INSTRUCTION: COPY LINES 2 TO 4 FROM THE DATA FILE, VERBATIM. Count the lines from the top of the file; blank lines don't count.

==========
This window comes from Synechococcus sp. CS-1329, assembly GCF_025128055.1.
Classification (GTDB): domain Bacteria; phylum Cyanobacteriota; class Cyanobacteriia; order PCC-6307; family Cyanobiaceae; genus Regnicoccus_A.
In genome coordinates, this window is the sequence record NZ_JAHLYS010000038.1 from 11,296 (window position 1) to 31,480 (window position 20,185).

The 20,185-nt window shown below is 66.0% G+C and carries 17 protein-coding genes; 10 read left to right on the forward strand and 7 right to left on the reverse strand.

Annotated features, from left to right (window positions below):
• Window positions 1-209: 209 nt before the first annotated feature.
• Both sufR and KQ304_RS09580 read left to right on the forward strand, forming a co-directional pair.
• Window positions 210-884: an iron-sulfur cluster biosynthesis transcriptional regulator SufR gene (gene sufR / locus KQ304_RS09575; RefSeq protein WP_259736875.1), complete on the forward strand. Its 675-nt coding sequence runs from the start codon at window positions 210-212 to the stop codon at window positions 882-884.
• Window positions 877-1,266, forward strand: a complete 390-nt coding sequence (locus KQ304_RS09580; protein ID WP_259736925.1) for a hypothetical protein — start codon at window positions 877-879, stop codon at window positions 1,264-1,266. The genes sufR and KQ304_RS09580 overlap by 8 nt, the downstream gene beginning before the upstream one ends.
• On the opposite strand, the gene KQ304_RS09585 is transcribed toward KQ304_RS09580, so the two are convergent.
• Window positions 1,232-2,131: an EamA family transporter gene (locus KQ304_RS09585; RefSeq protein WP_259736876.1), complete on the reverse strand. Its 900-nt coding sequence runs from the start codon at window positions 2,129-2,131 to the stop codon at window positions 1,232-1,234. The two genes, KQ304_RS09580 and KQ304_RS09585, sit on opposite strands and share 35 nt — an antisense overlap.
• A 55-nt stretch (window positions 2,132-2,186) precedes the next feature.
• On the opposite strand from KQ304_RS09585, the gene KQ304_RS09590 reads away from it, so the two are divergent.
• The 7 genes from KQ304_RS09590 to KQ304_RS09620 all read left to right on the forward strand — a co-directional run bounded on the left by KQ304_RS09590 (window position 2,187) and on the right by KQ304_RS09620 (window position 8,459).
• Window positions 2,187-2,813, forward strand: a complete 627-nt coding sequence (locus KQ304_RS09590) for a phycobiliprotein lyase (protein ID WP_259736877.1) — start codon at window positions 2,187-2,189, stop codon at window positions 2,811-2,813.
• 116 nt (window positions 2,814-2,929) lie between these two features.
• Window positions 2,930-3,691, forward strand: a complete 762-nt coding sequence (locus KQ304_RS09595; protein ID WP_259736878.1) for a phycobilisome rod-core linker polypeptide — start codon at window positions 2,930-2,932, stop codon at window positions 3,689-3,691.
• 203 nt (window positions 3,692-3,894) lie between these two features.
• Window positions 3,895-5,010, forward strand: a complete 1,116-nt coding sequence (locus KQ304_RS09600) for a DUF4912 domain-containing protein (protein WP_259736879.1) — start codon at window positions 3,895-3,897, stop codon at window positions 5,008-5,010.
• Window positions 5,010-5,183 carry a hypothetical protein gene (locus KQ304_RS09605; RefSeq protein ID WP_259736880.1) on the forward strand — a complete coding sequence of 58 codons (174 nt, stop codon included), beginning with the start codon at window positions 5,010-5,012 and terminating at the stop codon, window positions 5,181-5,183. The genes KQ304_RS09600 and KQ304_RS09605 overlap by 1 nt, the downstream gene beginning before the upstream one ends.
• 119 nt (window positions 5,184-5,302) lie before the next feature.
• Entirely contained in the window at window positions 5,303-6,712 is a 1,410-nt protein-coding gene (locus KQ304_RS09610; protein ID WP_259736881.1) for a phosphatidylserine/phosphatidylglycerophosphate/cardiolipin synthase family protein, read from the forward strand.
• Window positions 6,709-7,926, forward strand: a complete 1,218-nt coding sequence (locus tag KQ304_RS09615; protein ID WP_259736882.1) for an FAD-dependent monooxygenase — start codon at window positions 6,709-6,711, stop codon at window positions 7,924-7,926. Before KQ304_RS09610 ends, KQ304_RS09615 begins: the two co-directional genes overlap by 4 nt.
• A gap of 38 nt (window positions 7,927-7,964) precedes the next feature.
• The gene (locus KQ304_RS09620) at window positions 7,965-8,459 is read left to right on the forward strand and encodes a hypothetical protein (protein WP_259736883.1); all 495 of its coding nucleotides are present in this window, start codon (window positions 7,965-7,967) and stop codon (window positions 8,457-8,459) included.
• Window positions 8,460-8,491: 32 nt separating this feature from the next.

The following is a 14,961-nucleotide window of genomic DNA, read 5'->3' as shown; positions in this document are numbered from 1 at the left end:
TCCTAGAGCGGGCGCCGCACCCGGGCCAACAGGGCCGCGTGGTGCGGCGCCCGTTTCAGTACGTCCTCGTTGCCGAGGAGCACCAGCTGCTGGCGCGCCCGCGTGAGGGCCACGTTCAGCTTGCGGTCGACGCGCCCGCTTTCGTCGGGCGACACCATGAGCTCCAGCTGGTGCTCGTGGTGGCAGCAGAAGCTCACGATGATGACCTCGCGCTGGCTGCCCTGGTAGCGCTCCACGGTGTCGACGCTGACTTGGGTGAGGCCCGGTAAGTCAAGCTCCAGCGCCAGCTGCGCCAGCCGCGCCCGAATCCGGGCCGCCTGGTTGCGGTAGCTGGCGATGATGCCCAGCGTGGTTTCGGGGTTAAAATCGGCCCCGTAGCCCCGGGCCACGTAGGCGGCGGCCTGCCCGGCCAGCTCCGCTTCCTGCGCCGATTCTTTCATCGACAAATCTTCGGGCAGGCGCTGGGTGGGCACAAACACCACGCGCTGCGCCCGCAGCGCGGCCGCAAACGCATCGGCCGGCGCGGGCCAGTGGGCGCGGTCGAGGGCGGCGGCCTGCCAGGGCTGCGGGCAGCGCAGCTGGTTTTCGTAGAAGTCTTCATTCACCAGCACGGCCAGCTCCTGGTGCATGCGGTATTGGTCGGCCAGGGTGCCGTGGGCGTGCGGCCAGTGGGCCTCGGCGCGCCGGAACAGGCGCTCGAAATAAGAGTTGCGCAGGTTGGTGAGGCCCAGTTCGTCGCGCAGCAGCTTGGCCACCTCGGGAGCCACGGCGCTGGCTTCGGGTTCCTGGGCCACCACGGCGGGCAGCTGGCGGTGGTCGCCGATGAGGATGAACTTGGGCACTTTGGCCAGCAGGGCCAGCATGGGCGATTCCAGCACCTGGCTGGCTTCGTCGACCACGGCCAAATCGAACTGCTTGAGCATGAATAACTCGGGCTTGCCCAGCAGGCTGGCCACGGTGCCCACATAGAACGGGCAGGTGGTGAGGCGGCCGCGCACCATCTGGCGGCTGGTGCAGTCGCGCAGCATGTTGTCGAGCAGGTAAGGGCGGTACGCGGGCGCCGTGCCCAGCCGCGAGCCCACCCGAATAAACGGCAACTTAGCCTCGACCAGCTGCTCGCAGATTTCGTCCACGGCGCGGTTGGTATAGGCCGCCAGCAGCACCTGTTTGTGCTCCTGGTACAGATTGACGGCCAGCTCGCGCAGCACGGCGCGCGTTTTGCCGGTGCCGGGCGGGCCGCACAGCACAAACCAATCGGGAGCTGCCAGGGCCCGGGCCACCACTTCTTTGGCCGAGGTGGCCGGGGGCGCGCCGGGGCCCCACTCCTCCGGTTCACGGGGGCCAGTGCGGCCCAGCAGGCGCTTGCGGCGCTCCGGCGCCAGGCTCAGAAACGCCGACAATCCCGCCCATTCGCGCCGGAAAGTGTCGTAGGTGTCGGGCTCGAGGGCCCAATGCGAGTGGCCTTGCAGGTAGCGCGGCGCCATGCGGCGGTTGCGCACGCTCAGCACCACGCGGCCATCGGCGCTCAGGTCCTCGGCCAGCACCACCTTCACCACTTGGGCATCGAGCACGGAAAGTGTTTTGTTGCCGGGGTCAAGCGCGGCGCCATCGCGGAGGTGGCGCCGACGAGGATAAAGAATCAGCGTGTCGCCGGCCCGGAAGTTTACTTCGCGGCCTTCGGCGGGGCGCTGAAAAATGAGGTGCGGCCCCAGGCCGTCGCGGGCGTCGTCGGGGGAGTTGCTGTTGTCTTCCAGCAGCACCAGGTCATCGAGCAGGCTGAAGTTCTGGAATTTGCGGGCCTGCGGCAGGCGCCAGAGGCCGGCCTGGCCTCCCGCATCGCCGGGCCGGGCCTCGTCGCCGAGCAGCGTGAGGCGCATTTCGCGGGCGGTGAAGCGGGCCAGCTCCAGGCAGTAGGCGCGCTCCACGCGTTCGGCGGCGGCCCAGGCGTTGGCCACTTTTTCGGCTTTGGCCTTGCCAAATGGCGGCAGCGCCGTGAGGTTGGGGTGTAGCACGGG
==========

Classification (GTDB): domain Bacteria; phylum Cyanobacteriota; class Cyanobacteriia; order PCC-6307; family Cyanobiaceae; genus Regnicoccus_A.
In genome coordinates, this window is the sequence record NZ_JAHLYS010000038.1 from 11,296 (window position 1) to 31,480 (window position 20,185).

The 20,185-nt window shown below is 66.0% G+C and carries 17 protein-coding genes; 10 read left to right on the forward strand and 7 right to left on the reverse strand.